Hazzard's Methodist Church (1857)












The photos don't do justice to the places, and certainly don't capture the Heaven-reaching of their spires, and their church congregations.
Nevertheless, I'll share these photos of some I've encountered lately, and add a reflection.
Burnbrae Presbyterian Church, est. 1836

These are very old churches.
The lives of the people who built them were enormously challenging.
Their faith sustained them through the heart-breaking work of clearing the forests, wrestling livelihoods from uncooperative land. They lost wives in childbed, children to simple illnesses, husbands to cruel accidents, precious livestock to predators and homes to raging fires.

St. John the Baptist Anglican Church, Madoc (1865)










But they built churches. Early on they gathered in homes. Sometimes they met in their rudimentary schoolhouse built for their children's better future. As early as they could, using what they had at their disposal, they built churches.




Thursday, June 2, 2016

Paying your own Way

Special Effects, Brighton
Our dad was big on "paying your own way." Being a practical farmer, he dreaded debt, "paddled his own canoe" and was "beholden to no man."

I expect he would approve of the thought that popped into my mind as I enjoyed the tropical heat of Brighton last week.


I wandered up Young Street (toiled might be more precise, given the hazy sun broiling pedestrians to perfection), strolled through the grounds at Proctor House (she's having work done, good to see) and trickled slowly downhill via Kingsley and Sandford to Main Street to find a house on the western edge of town. And back. Via Lighthouse Books (more on that later) and all the shady trees I could find.
ogee arch garden trellis..'piano' at right


 One gorgeous red brick home in particular drew my attention - starting with the shade and expanding to the luscious gardens. The sun-speckled front lawn was a feast for the senses with all kinds of needful garden art. The focus, which would bring a grin to the face of a Victorian butler, was the upright piano/water feature/music centre. Worth the drive to Brighton. The house was lovely, as an abode, but it's also the home of Special Effects Decorating. I recognized the sign, and was delighted later to reconnect on-line with the very creative and lovely style of Sheryl Delorme, who I met years ago, when her shop was in downtown Belleville.

Another fine old house on the other corner of Meade Street has been in my sights for some time. I've been admiring with considerable relief,  the restoration of the Mansard roof with polychromatic tiles or shingles, and the repair and repainting of cornice brackets and porch gingerbread. Delightful spot.

Now it's the home of Paramdhan Kaur yoga studio and several other practitioners of healing arts. One could say that the worthy Victorian house has been healed as well.

Right next door, along Main Street, in a rambling frame Edwardian  house is a Brighton institution, The Blue House, featuring home and garden gifts and original art.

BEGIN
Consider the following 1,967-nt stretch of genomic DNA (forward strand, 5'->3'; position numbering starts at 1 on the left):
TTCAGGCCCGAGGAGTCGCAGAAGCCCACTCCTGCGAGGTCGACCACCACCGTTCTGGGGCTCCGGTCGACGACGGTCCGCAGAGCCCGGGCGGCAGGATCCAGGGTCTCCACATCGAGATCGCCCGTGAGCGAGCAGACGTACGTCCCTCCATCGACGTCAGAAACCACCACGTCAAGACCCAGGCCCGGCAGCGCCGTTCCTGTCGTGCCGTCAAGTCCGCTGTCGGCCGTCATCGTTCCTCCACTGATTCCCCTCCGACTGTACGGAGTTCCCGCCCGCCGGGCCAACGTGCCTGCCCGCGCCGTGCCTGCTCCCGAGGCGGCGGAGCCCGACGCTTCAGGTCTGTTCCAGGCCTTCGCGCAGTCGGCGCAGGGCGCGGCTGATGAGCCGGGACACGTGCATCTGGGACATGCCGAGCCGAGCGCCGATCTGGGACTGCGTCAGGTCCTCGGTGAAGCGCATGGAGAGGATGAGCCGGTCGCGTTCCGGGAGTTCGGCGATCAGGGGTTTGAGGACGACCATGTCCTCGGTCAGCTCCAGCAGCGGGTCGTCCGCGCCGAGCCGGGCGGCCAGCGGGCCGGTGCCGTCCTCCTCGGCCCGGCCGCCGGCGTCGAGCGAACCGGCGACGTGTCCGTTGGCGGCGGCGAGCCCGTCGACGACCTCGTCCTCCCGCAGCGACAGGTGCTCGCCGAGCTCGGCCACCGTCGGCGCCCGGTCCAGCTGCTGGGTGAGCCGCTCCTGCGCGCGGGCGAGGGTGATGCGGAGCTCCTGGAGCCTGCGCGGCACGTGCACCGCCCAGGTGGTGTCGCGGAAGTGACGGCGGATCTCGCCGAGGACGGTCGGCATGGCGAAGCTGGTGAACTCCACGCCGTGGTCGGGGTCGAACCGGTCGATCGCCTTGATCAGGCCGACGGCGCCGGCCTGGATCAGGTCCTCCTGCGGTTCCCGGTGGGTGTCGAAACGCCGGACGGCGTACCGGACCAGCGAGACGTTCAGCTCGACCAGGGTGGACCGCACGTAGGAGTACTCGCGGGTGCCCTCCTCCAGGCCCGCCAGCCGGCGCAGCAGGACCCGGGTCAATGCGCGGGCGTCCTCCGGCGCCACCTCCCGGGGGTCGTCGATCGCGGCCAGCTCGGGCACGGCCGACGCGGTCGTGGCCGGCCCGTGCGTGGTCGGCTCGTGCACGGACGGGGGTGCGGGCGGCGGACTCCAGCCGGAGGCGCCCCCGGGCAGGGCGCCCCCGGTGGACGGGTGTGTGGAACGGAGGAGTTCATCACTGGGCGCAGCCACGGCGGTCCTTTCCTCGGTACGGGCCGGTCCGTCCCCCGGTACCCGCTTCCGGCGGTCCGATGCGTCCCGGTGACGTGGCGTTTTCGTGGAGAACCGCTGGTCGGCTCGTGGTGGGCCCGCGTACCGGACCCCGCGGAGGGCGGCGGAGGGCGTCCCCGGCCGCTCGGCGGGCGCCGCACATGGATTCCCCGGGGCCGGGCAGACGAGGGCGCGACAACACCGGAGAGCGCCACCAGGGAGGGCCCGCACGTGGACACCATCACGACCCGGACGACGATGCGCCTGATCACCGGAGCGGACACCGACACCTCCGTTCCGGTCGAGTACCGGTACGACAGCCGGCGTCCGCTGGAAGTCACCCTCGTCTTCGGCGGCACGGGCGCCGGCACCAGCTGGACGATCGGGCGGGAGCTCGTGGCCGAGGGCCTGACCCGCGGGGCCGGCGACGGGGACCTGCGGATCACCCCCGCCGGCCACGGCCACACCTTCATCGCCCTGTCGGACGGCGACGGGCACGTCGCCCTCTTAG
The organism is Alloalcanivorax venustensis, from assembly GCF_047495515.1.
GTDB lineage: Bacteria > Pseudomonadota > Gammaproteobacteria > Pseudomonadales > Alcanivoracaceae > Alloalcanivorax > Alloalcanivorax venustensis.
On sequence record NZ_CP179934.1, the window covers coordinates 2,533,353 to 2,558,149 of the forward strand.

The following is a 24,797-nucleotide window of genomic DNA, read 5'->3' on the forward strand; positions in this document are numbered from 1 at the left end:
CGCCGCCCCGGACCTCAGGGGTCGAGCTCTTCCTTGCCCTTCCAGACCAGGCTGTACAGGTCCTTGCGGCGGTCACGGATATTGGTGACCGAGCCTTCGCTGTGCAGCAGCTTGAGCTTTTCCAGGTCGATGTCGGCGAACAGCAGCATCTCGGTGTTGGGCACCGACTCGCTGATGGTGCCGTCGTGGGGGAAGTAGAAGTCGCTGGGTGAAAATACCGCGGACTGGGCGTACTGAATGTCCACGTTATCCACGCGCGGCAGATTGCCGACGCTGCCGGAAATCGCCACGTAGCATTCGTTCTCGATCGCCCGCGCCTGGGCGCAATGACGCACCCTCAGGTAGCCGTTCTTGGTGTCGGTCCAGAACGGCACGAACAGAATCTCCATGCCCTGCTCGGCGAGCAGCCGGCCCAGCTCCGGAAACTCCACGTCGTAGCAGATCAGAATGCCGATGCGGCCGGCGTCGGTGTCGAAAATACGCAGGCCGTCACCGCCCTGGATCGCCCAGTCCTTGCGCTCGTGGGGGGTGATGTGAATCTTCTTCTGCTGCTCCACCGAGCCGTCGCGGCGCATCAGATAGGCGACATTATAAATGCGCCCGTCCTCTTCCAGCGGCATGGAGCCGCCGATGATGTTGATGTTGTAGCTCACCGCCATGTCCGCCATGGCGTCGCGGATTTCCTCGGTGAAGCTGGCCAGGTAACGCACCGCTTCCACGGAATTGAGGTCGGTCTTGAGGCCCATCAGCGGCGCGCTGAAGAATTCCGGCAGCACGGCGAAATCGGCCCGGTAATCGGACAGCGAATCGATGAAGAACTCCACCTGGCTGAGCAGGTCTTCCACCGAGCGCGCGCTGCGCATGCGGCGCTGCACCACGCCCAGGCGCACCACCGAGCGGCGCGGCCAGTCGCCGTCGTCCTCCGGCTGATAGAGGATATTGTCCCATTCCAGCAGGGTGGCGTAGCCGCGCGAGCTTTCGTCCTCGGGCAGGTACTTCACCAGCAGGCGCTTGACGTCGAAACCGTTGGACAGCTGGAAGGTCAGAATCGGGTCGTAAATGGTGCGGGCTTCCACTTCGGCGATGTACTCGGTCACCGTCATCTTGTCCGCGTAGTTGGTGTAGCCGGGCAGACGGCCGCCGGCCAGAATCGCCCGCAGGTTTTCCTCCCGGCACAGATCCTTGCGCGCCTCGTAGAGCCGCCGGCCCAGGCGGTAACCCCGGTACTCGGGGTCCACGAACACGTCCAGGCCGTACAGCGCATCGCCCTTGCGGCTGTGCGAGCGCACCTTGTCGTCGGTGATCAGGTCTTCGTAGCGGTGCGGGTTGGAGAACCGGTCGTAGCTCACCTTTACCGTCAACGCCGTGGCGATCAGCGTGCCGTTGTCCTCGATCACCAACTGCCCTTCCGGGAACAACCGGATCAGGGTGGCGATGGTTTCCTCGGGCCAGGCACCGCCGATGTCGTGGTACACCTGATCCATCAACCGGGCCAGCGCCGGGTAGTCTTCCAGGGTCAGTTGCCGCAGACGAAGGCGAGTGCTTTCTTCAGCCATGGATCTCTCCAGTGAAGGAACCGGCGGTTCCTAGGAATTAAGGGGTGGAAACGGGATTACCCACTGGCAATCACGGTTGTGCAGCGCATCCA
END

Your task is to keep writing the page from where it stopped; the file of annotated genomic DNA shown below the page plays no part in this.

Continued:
I also admired the HQ of Brighton Massage Therapy and Footcare Clinic, who have revved up the  their Greek Revival facade with white and pale yellow paint.








Old homes have long been re-purposed as B&B's and funeral homes, but I think I see a growing trend to repurpose interesting old houses into business venures. It seems to me that tourists and shoppers are drawn to businesses in heritage buildings, heritage districts. Even if they wouldn't know a pilaster from a pinochle, there's a charm, a presence, an experience in and around old buildings that the shiniest newest build just doesn't provide. Even this old house nut accepts that not every worthy heritage structure can be fully restored and run as a museum. Nor are there enough owners with the means to restore and retain yesterday's massive single family homes in private hands.




Some old houses, like the rest of us, have to pay their own way. Ask Alex Fida, visionary owner of the restored House of Falconer in Picton, who purchased an at-risk  property, painstakingly restored it, and has now "monetized it" into a vibrant community arts hub.



Thursday, May 12, 2016

Clouds over Brighton...or, there'll be no toMorrow

Morrow's Storage ramp and freight shed at MJM
Apologies to Annie, but I have been intrigued by the Morrow story since my first visit to Memory Junction museum.

 A bit of Brighton history which might be easily overlooked, as a visitor crosses the threshold of the Interpretation Centre and gets overwhelmed by the amazing collection of area history, is the Morrow's Storage sign, impressed into the cement of the ramp leading to the car doors. This steel-clad building was once the freight shed for the J.H.Morrow Ford automobile distributorship.

In 1910, James Morrow travelled to Detroit (as Ralph Bangay of Memory Junction Museum recounts it) to obtain distribution rights for the new-fangled Ford motor car. He managed the deal, and became distributor for the autos from Oshawa to Gananoque.





The Fords arrived by train (an irony that can only be appreciated with the end of passenger rail service there in 1965) and were off-loaded into the building along the dedicated siding. Somewhere I have seen photos of crowds throngs of people meeting the train, climbing up on the freight cars, streaming around a horse and carriage caught up in the crowd.


Across the road stood a massive cold storage warehouse and grain elevator; it too had rails leading to the loading dock. Lots happened by rail then.







I have been fond of this steel-clad building with the blue boom-town front since I first visited Brighton. Just recently, I saw an historic photo showing it when it housed Morrow's Ford dealership.